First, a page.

Best,

Jenna

Love is a safe harbor

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Love is a safe harbor,
a refuge for the grieving,
a shelter for the windworn,
a steadfast tree in a storm.

Too often we think that love should be a whirlwind
of desires long unfulfilled, a reflecting pool
of our deepest, most secret wishes.

Love for me is more a steady beating,
a slow but sure walk home,
a light leading me through fog and dark.

Do not get lost in dreams of not enough.
Listen instead for the familiar greeting
of another weary traveler returning home.

~

I wrote this poem thinking about the most steadfast loves in my life. None of them resemble the dreams my mind shows me of great drama and romance. The greatest loves in my life are truly “safe harbors.” And for this I am grateful. I now challenge myself to be a safe harbor for my own self, as well! For someone reminded me recently that before we can truly love others, we must love and honor ourselves.

What does love resemble in your life?

Peace be with you,

Jenna

 

A Blog of One’s Own

Virginia Woolf famously said, “A woman must have money and a room of her own if she is to write fiction.” Indeed, many great female writers were blessed with both luxuries. Austen. Dickens. Chopin. But I read an interesting counterpoint (I wish I could remember where I read it): what about women like Phillis Wheatley, who did not even have the luxury of owning her own life, and wrote anyway?

When embracing your creativity, it’s tempting to shut out the world. Believe me, I’ve been there. Caught in the tide of what some call “creative illness,” I’ve spent many days shut away alone, succumbing to the promptings of the Muse. But I reached a point where I didn’t want to exist in a bubble anymore. I wanted connection. I wanted to give back. I wanted to take action in the world according to my own values.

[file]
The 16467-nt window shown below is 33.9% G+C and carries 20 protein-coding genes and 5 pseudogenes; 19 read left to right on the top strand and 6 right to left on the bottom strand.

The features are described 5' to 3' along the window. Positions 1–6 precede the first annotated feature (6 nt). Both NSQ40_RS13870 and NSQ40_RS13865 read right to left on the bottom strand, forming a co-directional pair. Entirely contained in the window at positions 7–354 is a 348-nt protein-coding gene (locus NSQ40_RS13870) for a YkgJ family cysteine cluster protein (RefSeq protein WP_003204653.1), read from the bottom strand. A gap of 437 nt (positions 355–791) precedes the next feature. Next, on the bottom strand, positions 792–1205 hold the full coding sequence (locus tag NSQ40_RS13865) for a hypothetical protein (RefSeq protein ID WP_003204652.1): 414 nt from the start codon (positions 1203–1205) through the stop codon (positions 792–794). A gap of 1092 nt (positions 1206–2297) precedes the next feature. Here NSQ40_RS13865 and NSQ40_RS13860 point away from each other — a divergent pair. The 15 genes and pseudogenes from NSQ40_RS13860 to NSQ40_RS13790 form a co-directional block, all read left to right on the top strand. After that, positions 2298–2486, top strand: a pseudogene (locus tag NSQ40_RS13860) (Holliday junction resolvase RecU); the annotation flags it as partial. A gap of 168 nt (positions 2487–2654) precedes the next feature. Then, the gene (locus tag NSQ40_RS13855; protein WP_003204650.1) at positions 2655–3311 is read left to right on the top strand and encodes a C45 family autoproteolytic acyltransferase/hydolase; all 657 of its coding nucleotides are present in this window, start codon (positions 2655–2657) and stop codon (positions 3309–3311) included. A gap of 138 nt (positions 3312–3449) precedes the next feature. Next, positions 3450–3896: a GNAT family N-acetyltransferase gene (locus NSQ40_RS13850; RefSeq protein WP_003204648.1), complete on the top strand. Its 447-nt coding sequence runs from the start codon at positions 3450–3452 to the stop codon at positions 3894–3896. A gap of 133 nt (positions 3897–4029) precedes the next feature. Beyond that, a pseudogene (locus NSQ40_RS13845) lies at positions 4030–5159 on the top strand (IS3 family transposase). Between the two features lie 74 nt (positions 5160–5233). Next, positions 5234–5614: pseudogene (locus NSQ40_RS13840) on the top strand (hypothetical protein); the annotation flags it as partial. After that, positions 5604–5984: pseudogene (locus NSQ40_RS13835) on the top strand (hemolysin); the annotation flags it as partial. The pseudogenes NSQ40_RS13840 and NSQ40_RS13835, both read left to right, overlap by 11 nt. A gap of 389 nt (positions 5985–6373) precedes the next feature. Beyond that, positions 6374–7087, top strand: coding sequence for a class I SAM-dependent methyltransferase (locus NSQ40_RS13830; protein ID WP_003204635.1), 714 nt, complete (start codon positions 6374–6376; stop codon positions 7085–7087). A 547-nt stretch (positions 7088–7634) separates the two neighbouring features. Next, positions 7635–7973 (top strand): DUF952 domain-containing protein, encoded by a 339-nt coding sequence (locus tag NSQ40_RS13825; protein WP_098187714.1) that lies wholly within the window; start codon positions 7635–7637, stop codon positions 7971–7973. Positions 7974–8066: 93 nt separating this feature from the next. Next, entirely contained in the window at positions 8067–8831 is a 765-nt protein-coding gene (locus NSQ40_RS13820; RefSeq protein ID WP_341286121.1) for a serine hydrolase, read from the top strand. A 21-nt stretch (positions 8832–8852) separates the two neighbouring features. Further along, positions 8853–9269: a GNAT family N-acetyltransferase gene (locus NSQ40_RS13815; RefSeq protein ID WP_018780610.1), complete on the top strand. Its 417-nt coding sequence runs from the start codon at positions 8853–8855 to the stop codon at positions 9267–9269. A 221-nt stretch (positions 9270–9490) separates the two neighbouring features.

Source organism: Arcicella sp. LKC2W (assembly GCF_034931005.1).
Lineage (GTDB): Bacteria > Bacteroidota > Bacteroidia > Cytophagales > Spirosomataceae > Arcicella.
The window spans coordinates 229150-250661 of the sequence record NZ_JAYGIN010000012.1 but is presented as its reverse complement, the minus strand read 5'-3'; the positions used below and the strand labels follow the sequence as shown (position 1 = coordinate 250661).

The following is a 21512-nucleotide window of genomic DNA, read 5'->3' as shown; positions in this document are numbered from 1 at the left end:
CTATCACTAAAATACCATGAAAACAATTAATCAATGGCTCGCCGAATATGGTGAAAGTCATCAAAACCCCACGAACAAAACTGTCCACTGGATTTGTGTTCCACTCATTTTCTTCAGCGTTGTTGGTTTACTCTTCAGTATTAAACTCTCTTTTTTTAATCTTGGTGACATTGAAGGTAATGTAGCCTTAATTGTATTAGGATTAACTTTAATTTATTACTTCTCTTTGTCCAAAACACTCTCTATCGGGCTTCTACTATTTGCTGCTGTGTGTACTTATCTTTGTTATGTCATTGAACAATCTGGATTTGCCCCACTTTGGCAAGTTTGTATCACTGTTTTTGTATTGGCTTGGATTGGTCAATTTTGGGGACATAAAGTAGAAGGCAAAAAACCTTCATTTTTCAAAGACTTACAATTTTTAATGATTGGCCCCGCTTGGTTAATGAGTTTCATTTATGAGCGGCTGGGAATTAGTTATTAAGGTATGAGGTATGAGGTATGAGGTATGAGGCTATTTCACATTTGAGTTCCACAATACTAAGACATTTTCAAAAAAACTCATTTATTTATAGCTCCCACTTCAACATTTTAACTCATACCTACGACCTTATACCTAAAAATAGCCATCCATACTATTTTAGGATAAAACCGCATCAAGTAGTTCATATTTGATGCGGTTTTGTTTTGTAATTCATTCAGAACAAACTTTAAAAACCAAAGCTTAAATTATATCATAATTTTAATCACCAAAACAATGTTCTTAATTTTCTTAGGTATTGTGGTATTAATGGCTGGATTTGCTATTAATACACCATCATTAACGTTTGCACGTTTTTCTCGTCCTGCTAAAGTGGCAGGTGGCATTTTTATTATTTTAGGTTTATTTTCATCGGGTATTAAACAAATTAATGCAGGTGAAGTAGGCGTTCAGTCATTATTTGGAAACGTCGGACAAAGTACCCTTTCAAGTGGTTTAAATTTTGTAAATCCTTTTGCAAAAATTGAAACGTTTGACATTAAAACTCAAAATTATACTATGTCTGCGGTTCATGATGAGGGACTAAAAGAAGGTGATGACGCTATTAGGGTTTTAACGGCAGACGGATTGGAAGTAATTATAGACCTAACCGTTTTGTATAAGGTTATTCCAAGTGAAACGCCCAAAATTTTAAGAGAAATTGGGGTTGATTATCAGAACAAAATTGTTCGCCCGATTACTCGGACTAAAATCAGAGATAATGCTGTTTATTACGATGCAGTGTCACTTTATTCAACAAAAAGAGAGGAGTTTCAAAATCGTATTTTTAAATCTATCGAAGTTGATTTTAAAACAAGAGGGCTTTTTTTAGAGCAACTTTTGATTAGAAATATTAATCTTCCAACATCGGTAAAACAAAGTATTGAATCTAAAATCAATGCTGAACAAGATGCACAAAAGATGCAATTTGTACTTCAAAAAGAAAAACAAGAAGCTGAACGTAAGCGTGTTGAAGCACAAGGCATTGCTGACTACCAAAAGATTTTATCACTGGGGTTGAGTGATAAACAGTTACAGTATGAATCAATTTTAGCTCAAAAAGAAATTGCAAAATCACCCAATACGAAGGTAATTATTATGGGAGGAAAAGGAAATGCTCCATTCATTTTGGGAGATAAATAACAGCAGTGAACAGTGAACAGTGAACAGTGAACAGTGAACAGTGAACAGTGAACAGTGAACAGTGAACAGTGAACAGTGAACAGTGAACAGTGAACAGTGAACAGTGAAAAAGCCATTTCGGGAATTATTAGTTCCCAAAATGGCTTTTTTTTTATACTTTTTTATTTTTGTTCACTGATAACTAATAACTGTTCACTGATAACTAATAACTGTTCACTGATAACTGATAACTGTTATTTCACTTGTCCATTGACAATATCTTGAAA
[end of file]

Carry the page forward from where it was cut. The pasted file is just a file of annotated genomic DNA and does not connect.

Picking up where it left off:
But how to do that without sacrificing my artistic soul?

Women like Phillis Wheatley were, and are, at the opposite end of the spectrum of freedom—they can scarcely call their life their own, much less have money and a private room. Millions of women across the globe live without formal education or economic support. And yet many of these women create.

Perhaps the “room of one’s own” exists not externally, but inside the woman herself. “There is no gate, no lock, no bolt that you can set upon the freedom of my mind,” Virginia Woolf also wrote. Maybe she sensed that her private room was merely a reflection of the freedom she possessed within herself. It is the ultimate freedom of thought and feeling that every woman and man on Earth possesses.

It is true that life is easier if your external existence supports your internal–if you have a private space to match your private thoughts. But I have found it best to live in compromise. An introverted and highly sensitive soul, I need a calm, quiet place to rest, recharge, and create. But that isn’t my full time gig. Much of my waking life, I now spend out—out of the house, among people, showing my face. Talking. Interacting. Connecting.

Being out and about gives me tremendous anxiety. I deal with it every single day. But I come home at the end of the day with the kind of elation of a warrior who has just wrestled a grizzly bear. I may have some wounds to nurse, but dammit, I confronted something terrifying, and came out alive. There have been days, months, even years when the bear has swallowed me up and spit me out, and I barely feel up to wrestling her again. But I have a hint for you: Choose your bear carefully. And if you can’t choose your bear, see which choices you do have. Such as starting your very own blog, and creating some space for yourself there.

Peace be with you,

Jenna 🌟